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Los Lobos' Louie Perez & David Hidalgo Working On A Ritchie Valens Musical
You may know Ritchie Valens' tragic story thanks to Lou Diamond Phillips' portrayal of the late 1950s Chicano rock and roll sensation in the 1987 biopic La Bamba. Now Los Lobos' Louie Perez & David Hidalgo are making sure his legacy stays alive with their currently in-the-works musical called "Come On, Let's Go."
The two musicians will write the music and lyrics and team up with producer Brad Garfield, playwright Richard Montoya and director Tony Taccone to bring Valens' story to life once again with hopes of reaching Broadway. Rolling Stone reports that production will first happen in Southern California in 2020.
The musical will feature original songs from the late teenage singer as well. Valens is known for his hit "La Bamba," "Come On, Let's go" and "Donna."
Valens rose to fame in a span of eight months in the 1950s, but his short musical career ended when at 17 years old he died in a plane crash along with Buddy Holly and J. P. "The Big Bopper" Richardson in 1959. Valens inspired rock bands that came after him and became a trailblazer for Chicano rock.
Los Lobos are just one rock band influenced by Valens. They have paid tribute to the singer by covering his songs, including "La Bamba" for the 1980s biopic.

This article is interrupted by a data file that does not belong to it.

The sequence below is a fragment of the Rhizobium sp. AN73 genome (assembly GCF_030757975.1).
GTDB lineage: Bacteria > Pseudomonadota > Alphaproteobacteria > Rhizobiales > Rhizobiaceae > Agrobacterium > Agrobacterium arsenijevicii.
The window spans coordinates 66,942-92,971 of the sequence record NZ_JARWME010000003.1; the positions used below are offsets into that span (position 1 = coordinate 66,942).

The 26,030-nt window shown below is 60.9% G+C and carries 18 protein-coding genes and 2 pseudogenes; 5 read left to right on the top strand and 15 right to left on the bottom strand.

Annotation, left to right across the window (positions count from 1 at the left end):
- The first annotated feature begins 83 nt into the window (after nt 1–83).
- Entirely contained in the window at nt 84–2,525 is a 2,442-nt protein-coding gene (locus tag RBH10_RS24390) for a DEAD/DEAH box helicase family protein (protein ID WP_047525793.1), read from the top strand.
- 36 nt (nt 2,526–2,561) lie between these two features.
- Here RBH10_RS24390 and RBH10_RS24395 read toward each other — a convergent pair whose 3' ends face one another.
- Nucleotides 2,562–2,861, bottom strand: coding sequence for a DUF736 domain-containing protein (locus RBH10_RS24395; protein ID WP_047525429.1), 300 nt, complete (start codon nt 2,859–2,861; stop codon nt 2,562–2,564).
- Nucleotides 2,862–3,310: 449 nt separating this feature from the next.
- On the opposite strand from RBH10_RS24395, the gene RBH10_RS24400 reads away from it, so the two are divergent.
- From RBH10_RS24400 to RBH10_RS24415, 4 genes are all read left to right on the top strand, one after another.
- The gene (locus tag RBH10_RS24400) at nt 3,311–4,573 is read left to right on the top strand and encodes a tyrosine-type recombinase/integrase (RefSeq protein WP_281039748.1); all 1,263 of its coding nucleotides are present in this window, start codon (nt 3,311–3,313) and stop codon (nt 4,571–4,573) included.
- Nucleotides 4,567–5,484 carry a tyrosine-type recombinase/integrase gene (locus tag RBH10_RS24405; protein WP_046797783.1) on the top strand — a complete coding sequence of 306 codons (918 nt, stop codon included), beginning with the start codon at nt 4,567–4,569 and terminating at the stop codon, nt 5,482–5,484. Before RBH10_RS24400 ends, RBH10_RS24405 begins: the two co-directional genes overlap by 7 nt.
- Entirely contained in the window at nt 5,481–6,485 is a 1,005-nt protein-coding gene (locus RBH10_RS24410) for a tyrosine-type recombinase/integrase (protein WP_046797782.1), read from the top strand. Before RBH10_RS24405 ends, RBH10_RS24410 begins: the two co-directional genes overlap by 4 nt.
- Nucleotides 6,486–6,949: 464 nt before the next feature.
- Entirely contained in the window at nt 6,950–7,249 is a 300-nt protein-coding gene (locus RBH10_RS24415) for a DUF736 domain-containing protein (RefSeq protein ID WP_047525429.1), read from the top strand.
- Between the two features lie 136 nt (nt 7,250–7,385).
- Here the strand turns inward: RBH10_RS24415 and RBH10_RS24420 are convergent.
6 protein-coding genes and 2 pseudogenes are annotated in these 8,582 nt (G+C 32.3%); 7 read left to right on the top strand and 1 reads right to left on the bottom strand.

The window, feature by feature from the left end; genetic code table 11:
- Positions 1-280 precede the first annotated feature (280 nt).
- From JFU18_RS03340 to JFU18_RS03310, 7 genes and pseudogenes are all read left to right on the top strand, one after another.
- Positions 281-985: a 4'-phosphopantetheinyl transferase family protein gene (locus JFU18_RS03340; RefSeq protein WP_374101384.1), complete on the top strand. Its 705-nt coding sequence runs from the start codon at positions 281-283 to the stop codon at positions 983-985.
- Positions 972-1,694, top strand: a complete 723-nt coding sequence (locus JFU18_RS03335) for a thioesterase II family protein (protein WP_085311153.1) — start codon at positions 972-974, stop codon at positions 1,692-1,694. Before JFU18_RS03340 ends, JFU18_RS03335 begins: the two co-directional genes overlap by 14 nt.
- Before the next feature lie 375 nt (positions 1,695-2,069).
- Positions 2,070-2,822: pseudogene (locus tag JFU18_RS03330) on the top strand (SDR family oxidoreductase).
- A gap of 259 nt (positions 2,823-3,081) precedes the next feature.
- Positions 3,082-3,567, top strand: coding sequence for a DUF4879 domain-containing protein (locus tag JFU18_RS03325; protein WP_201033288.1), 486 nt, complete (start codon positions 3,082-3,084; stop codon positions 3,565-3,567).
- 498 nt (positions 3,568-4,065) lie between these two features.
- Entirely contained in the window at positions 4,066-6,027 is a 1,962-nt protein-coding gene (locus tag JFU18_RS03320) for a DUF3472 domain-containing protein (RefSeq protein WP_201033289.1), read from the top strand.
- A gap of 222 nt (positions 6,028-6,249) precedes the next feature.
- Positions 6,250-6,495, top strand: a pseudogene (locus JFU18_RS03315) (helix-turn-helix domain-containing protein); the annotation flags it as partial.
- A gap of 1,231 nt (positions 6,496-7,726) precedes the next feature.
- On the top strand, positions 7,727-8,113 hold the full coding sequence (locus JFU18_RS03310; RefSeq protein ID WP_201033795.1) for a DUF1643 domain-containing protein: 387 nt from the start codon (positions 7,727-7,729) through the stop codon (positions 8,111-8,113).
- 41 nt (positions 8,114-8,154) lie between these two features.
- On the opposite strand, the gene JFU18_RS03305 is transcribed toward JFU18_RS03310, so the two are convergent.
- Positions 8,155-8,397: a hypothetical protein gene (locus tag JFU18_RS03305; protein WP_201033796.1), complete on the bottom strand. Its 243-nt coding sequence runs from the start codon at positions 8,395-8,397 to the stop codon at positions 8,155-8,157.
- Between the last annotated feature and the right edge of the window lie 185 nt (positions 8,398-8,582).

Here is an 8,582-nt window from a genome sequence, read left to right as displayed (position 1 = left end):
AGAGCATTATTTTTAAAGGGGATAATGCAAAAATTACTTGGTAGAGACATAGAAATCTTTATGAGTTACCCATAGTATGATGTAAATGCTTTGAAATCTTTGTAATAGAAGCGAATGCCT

In an interview with Rolling Stone, Garfield said the musical would differ from the film.
"In 1987, when La Bamba came out, the audience thought Lou Diamond Phillips (who was fantastic) was Ritchie Valens, and they believed Ritchie’s brother Bob was the protagonist in Ritchie’s life," Garfield said. "Well that wasn’t true. Society’s acceptance was the protagonist in Ritchie’s life."
He described the musical as being about "a Chicano Boy who grew up on the other side of the tracks in California’s San Fernando Valley." Garfield said he has the blessing of Valens' siblings, Connie, Irma and Mario on the project and that he wants "to leave a true picture of Ritchie in the archives of Theatre and the Arts that will cement Ritchie's Legacy, so he’s never forgotten again."
In his career, Valens wrote 21 of the 29 songs he recorded. He received a posthumous GRAMMY nomination for "La Bamba" in 1987.